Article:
There are explanations for how my sister ended up with three routers. There are reasons why she owned eleven coaxial cables. We all end up with duplicates from time to time, and we all have our reasons. The important thing is periodically taking stock and asking a simple question: how many extras will I ever really need? Nikki was already using the best of the three routers for her wireless network, and the other two were so old that they’d likely be obsolete by the time her current one broke. Most things that require coaxial cables come with coaxial cables, so we picked the best two just in case. We went through each duplicate cord and picked the best of the bunch to keep. Nikki has a cord-chewing cat, so some duplicates are reasonable.

4) Boxes
As we were separating the wheat from the chaff in her electronics, I also found that she had a lot of unnecessary boxes. Old box clutter is pretty easy to acquire, since anyone who’s ever had to return something knows not to get rid of the box right away. However once your manufacturer’s warrantee has expired (usually one year after purchase), the box is only worth what it’s worth to you. Some boxes are so perfectly fitted that it’s worth keeping them around just so you can properly pack the item next time you move. Some boxes are easily repurposed for storage of other items. But a box for the box’s sake is just clutter. Every time I saw an old electronics box I asked Nikki the same question: “Have you had this for more than a year?” The answer was always yes, and the box always went away.Cables in Bags

By the end of the day Nikki’s five boxes and bags were down to a single box, with cables organized by function (computer cables in one bag, TV cables in another, etc). But we didn’t stop there. We also fixed up and cleared away unnecessary parts of her TV setup and downsized her remotes. But the real gem of the day for me came when we were taking a lunch break. I asked her a question that had been bugging me for the last half hour.

“Why do you have a shelf of VHS tapes if you don’t own a VCR?”

It honestly hadn’t occurred to her. She’d had most of them for a very long time, probably going back to a time when she did have a VCR hooked up to her TV. We pulled them off the shelf and she gave them away without protest. If anything, she seemed upset that she even had some of them.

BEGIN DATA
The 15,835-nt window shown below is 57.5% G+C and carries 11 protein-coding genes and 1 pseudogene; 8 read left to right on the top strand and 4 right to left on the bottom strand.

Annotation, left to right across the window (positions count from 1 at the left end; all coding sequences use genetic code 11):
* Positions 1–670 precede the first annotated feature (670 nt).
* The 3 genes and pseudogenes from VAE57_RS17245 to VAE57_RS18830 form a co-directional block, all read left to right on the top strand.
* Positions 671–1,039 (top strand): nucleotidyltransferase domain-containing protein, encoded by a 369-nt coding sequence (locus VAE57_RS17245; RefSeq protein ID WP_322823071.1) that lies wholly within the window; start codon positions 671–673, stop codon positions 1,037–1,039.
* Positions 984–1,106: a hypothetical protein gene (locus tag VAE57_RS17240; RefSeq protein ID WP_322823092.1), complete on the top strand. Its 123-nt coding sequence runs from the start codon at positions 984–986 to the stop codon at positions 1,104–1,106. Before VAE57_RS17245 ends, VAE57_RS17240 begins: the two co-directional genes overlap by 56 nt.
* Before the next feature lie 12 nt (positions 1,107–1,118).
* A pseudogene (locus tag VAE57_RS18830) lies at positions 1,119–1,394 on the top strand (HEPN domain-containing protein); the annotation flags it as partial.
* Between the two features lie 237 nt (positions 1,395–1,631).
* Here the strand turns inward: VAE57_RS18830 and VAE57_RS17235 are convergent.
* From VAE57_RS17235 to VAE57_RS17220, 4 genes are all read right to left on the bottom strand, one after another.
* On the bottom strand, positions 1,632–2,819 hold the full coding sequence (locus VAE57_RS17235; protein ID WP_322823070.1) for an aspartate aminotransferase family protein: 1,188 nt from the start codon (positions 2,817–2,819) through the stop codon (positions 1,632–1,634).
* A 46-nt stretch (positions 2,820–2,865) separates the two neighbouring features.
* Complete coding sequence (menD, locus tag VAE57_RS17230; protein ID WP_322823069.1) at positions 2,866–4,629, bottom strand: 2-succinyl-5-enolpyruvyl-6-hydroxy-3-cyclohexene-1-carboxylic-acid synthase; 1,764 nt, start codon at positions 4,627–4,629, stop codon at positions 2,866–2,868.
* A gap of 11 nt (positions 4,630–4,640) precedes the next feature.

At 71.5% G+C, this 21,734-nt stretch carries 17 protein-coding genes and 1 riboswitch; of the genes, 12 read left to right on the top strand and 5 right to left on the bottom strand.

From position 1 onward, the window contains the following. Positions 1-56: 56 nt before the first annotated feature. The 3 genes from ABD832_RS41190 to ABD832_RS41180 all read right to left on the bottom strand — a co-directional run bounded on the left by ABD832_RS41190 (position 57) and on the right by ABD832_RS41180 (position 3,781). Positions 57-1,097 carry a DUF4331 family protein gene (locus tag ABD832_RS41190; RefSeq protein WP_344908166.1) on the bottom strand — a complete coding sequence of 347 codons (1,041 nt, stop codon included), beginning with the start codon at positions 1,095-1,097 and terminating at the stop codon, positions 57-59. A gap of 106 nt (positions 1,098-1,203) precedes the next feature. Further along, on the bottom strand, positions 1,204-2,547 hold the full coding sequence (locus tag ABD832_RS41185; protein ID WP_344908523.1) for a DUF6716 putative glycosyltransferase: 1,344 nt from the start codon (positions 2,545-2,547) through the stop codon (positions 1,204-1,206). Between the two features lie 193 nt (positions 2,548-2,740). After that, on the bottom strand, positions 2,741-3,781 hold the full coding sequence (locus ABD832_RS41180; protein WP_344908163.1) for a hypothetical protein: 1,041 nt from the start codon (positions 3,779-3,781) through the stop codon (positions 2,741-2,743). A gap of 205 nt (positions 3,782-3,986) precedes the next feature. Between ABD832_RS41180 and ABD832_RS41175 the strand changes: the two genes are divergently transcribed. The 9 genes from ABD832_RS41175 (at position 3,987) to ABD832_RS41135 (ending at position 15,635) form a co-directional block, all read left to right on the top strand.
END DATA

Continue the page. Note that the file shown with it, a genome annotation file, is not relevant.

“Why do I own The Core?” she asked.

“I wasn’t going to say anything,” I told her, “But I was wondering that myself.”

One of the things I’ve struggled with in trying to build my personal decluttering business is explaining to people why they might need outside help to get rid of their own belongings. I think Nikki is a great example of that. Sometimes we own things for so long, we become blind to them. Sometimes we’re so use to our lives as we’ve built them, we don’t stop to think about how we’ve changed over time. In the hours I’ve spent helping people clear out their homes, I’ve realized that the majority of the time is spent saying goodbye to the people they used to be, and the things that used to matter.

I said Nikki gave away her movies without protest, but that’s not entirely true. She did briefly resist giving away a copy of The Boy Who Could Fly, a drama from 1986. “We used to watch it all the time,” she told me. I couldn’t remember it at all. She started to describe it and realized she didn’t remember much of it either. She shrugged it off and it went in the give-away pile with all the other things. Nikki has been making some big and wonderful changes in her life over the last few years. She needs room in her home for the person she is now and the person she is becoming.

Everything else is just something that used to be important to the person she used to be.

Too Many Mugs

My boyfriend and I have too many mugs. Seriously. Way too many mugs. Even if both of us drank two cups of coffee in the morning we would have too many mugs. We don’t drink coffee at all. Even if we had dinner parties with coffee and desert we would have too many mugs. We don’t have dinner parties.

For the most part the mugs get used when I’m sick and needing to drink a lot of tea. Occasionally my boyfriend will eat ice cream out of a mug. And that’s it. That’s our total mug usage. So how did we get this way?